Physically, yoga has helped me be more conscious of my posture, more aware of what my muscles and tendons are telling me when I do other work outs, and helped my balance. These are all pretty mod benefits that I was expecting and am enjoying to no end. I wasn’t really expecting much from the meditation standpoint when I first started. It’s part of why I chose a yoga form that doesn’t focus as much on it; plus I consider myself a pretty laid back person most of the time and I’ve always made sure to include time to de-stress in my day so I didn’t consider it important. Despite those preconceived notions I found yoga helped me to focus better during the day. As much as I may consider myself laid back we are all in part the product of our surroundings, and being raised by parents who have a 50/50 chance of gaining them selves an Adult ADD diagnosis, and being married to an Adult ADD hubster I do have some attention span issues at times. I’m also always looking for something new to try. Those can be good personality traits, but sometimes unfortunate character flaws because I can have a hard time finishing projects.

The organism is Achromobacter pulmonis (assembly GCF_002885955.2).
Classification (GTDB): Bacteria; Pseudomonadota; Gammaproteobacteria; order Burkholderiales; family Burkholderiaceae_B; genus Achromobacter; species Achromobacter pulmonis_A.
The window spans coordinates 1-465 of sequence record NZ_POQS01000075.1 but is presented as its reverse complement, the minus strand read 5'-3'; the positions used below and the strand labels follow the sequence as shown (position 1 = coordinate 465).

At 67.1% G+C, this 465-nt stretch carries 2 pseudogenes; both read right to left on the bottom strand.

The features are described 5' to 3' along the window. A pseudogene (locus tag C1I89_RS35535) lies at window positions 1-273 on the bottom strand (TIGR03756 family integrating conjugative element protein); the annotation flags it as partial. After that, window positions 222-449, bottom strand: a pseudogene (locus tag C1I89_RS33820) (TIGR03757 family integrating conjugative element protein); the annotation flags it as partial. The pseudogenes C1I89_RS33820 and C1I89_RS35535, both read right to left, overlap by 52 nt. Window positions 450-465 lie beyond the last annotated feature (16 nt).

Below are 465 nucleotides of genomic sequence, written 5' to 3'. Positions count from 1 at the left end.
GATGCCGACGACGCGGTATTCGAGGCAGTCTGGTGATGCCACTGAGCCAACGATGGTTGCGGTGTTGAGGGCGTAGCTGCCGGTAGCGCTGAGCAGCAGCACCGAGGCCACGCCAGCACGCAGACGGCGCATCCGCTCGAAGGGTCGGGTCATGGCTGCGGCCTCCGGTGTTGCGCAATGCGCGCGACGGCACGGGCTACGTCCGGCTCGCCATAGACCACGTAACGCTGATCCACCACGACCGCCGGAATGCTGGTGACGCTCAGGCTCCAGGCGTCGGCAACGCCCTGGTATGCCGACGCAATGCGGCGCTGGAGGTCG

I’ll admit, despite having reaped some of the benefits of “calm the frick down” from vinyasa yoga, I was expecting to be bored to death during the Hatha relaxation routine we did. Bent into a pretzel, yes, but a bored pretzel. I was pleasantly wrong and that’s part of yoga too; finding out new things about yourself and what you are capable of.
Stacy’s perspective: It’s hard for me to keep quiet during a video when I know there’s more to a pose than what’s included in a video. (But I think I only made BJ and Cynthia suffer a couple of my comments this time!) I also held back, because I wanted to see what the experience of practicing just what’s on the video was like for each of them. One of the quirky things about this video is the chant of om. If you’ve never been formally introduced to chanting om, you might think, “Great, here comes the weird part…”
Om was explained to me as “the sound the universe made when it was created by God.” I like that. Wikipedia explains that om is the name of God, the vibration of the Supreme. It’s chanted with a single exhalation (which can actually last a very long time in a roomful of yogi with well-developed lung capacity!) It’s uttered in three syllables, sounding like Aaaaa-Uuuu-Mmmmm. And truly, even as a Christ-follower, when I close my eyes and picture God creating the world, I can just imagine the power and intensity of the moment enhanced by this sound coming from Him.
At the end of the practice, we say, “Namaste,” meaning “the divine in me bows to the divine in you.” I love practicing yoga with others. There is fellowship in souls coming together to connect through breath and movement… without needing to utter a word.